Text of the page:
For anyone prepared to listen over the last 15 years or more, I have been forecasting/hoping for a correction in the UK residential property market on the basis that the laws of supply and demand must eventually mean that prices will fall so that first time buyers can get on the ladder and allow everyone else to move up.
It’s not that I want a fall but I don’t believe property prices can continue going up forever and, as a parent, I can’t see my sons (now in their 20s and just starting their careers after university) having any hope at all of getting on the property ladder until I am dead and gone. Until then, they will be caught in the money pit of tenancy seeing their home-owning possibilities diminish ever further due to house price increases outpacing wage inflation, and their ability to save for a deposit wiped out by ever increasing rent (that, ironically, is probably far more than the cost of having a mortgage).
Of course, there is always the option of them living with me. But, really, I don’t want that and neither do they. We certainly wouldn’t want a repeat of this http://www.bbc.co.uk/news/world-us-canada-44215648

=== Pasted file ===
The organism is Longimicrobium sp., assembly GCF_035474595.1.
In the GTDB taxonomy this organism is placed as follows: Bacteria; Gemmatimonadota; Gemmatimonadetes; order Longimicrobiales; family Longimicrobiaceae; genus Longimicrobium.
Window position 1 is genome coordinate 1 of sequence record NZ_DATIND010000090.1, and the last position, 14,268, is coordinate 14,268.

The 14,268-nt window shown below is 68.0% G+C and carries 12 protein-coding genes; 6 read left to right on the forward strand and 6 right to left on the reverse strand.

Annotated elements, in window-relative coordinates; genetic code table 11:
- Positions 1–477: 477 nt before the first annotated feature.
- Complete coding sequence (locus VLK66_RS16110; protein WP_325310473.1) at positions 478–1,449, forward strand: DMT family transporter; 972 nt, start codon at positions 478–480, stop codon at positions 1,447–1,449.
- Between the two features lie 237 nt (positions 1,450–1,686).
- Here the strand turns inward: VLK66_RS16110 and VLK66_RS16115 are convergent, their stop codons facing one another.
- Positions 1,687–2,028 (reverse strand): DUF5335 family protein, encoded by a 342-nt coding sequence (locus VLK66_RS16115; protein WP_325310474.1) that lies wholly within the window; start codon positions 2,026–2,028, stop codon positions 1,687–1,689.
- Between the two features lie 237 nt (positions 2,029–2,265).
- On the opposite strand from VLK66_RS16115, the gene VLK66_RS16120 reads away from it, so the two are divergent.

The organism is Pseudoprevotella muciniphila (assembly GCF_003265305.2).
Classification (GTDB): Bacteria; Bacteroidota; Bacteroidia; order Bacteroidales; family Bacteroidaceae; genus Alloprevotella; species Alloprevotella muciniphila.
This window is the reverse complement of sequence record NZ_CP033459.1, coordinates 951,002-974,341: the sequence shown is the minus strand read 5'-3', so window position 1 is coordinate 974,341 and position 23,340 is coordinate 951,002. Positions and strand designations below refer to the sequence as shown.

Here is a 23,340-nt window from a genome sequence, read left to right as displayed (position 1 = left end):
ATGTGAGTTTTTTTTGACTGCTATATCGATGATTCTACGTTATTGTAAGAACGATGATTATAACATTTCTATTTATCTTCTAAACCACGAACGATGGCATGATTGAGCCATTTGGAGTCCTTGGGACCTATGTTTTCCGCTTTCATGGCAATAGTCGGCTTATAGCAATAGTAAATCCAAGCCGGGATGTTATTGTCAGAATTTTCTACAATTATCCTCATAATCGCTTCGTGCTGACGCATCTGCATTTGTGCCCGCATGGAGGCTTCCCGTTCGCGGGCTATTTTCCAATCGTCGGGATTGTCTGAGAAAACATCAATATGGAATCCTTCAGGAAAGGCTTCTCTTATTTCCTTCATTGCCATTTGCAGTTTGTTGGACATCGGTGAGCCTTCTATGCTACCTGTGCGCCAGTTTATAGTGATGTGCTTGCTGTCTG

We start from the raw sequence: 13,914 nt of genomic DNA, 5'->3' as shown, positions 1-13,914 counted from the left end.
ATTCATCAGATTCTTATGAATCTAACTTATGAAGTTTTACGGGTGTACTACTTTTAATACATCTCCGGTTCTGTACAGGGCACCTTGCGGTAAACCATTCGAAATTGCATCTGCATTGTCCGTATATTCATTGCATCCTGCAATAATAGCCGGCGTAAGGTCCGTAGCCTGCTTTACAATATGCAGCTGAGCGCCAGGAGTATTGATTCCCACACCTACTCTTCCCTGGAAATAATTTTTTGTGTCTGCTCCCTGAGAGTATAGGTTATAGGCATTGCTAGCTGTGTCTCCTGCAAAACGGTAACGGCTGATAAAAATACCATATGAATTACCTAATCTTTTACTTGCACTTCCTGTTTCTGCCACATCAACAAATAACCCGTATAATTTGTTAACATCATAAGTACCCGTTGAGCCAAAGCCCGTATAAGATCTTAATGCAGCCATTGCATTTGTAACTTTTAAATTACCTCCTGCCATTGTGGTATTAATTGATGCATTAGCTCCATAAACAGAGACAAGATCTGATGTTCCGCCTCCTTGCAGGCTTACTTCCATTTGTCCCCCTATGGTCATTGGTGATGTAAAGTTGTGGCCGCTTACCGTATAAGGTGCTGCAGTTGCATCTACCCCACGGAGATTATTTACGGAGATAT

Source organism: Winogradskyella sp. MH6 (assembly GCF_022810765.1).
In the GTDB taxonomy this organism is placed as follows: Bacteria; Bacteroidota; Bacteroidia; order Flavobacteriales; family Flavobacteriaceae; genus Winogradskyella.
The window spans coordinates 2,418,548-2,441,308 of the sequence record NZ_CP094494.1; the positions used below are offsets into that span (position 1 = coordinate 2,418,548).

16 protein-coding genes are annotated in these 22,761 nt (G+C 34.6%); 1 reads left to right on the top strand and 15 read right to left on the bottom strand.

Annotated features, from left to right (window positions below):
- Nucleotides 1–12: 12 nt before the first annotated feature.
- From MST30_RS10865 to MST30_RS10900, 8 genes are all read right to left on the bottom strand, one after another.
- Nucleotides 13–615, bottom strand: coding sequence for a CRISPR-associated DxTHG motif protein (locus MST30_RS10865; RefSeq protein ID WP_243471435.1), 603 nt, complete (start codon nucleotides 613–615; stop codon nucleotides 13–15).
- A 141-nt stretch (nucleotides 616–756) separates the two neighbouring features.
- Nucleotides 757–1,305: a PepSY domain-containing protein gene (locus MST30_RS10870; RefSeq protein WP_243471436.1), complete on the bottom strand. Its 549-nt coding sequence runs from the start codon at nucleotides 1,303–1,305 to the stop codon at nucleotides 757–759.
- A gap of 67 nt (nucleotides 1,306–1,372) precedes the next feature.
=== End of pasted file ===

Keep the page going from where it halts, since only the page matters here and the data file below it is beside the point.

The rising proportion of us never owning our own property means a lot of the assumptions about retirement planning need serious revision.
Traditionally, the level of income needed in retirement is lower than during working life as the largest cost – the mortgage – is assumed to be finished by the time retirement age is reached. However, as a tenant, the costs continue regardless.
This new profile of the future retired is put sharply into focus by research carried out by Royal London which can be seen in more detail here https://www.independent.co.uk/money/spend-save/uk-retirement-personal-savings-pension-money-homeowner-old-age-a8355126.html
The headline of the research is that the average worker who is a homeowner needs a fund of £260,000 to provide a secure retirement. A non-homeowner will need £445,000! You can argue about the level that constitutes a “secure retirement” but it is impossible to ignore the fact that tenants will need a fund over 70% larger than homeowners.
Being a “have not” during your working life means you must have substantially more than the “haves” to remain a “have not”!
I will continue with my prophesying of the imminent fall of the current housing market on the basis that, like a weather forecaster, if I say the same thing for long enough it will eventually come true.
More seriously, the exclusion of a generation from home ownership has such far reaching consequences for us as a society that I don’t believe we can afford to let the status quo continue.
Peter Murphy Dip PFS
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